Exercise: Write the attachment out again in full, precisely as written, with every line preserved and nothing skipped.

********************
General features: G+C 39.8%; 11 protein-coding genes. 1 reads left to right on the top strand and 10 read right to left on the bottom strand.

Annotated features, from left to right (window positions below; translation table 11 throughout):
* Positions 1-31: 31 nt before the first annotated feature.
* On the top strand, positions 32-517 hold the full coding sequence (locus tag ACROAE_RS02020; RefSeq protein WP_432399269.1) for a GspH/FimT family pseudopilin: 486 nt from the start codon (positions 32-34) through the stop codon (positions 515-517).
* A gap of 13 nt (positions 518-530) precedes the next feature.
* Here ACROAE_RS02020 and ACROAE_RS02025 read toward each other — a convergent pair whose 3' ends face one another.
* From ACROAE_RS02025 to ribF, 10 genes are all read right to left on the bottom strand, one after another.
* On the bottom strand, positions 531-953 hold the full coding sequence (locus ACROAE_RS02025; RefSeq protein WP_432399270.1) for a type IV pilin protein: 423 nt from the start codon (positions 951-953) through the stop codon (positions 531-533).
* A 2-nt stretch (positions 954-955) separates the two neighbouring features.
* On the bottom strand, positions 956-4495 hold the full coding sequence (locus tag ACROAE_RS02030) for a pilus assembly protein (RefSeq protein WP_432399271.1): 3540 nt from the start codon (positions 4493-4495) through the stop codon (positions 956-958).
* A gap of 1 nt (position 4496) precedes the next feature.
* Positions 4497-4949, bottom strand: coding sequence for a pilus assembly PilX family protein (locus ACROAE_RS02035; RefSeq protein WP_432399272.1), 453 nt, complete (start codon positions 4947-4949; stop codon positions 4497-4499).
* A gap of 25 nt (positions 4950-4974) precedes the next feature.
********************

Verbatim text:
General features: G+C 39.8%; 11 protein-coding genes. 1 reads left to right on the top strand and 10 read right to left on the bottom strand.

Annotated features, from left to right (window positions below; translation table 11 throughout):
* Positions 1-31: 31 nt before the first annotated feature.
* On the top strand, positions 32-517 hold the full coding sequence (locus tag ACROAE_RS02020; RefSeq protein WP_432399269.1) for a GspH/FimT family pseudopilin: 486 nt from the start codon (positions 32-34) through the stop codon (positions 515-517).
* A gap of 13 nt (positions 518-530) precedes the next feature.
* Here ACROAE_RS02020 and ACROAE_RS02025 read toward each other — a convergent pair whose 3' ends face one another.
* From ACROAE_RS02025 to ribF, 10 genes are all read right to left on the bottom strand, one after another.
* On the bottom strand, positions 531-953 hold the full coding sequence (locus ACROAE_RS02025; RefSeq protein WP_432399270.1) for a type IV pilin protein: 423 nt from the start codon (positions 951-953) through the stop codon (positions 531-533).
* A 2-nt stretch (positions 954-955) separates the two neighbouring features.
* On the bottom strand, positions 956-4495 hold the full coding sequence (locus tag ACROAE_RS02030) for a pilus assembly protein (RefSeq protein WP_432399271.1): 3540 nt from the start codon (positions 4493-4495) through the stop codon (positions 956-958).
* A gap of 1 nt (position 4496) precedes the next feature.
* Positions 4497-4949, bottom strand: coding sequence for a pilus assembly PilX family protein (locus ACROAE_RS02035; RefSeq protein WP_432399272.1), 453 nt, complete (start codon positions 4947-4949; stop codon positions 4497-4499).
* A gap of 25 nt (positions 4950-4974) precedes the next feature.